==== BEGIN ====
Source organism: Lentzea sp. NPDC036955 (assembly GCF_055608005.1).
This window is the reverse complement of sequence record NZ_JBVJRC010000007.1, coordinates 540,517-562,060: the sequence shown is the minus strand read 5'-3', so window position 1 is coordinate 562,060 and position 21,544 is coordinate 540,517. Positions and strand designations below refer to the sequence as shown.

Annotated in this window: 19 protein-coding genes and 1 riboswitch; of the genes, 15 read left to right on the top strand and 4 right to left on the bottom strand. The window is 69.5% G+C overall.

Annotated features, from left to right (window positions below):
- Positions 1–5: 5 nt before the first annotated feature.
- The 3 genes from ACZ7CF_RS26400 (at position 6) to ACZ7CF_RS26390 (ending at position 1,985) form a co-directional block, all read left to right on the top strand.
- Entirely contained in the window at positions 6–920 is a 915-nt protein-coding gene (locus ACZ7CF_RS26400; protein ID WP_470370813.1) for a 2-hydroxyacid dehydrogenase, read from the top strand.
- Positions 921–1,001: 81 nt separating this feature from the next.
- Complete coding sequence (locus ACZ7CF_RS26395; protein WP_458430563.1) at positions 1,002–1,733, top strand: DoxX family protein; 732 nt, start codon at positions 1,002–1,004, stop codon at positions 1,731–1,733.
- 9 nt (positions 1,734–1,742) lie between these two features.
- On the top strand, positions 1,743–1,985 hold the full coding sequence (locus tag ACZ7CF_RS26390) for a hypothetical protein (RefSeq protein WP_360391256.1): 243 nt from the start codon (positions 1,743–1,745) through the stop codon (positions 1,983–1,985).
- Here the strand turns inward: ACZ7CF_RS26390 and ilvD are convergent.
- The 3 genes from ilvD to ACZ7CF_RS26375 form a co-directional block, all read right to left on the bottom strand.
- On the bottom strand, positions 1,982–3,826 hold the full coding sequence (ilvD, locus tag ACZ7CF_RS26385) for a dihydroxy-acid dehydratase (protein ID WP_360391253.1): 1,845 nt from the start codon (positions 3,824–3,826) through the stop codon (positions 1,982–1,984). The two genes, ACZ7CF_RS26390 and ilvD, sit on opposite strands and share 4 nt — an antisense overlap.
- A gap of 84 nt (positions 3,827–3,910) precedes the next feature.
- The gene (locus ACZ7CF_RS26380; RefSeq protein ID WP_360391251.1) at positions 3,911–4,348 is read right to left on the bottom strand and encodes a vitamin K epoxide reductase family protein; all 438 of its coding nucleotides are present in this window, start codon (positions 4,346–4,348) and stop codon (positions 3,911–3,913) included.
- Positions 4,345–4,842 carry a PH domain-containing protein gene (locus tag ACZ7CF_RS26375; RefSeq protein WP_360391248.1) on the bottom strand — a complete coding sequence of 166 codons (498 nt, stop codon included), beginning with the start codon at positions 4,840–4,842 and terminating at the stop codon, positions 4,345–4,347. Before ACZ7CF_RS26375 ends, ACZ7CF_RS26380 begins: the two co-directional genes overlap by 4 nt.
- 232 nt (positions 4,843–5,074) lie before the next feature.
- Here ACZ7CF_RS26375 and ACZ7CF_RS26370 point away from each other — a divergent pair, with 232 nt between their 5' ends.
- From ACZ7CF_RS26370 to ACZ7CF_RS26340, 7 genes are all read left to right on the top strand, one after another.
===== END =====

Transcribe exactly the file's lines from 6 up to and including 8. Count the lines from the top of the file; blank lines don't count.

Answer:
- The 3 genes from ACZ7CF_RS26400 (at position 6) to ACZ7CF_RS26390 (ending at position 1,985) form a co-directional block, all read left to right on the top strand.
- Entirely contained in the window at positions 6–920 is a 915-nt protein-coding gene (locus ACZ7CF_RS26400; protein ID WP_470370813.1) for a 2-hydroxyacid dehydrogenase, read from the top strand.
- Positions 921–1,001: 81 nt separating this feature from the next.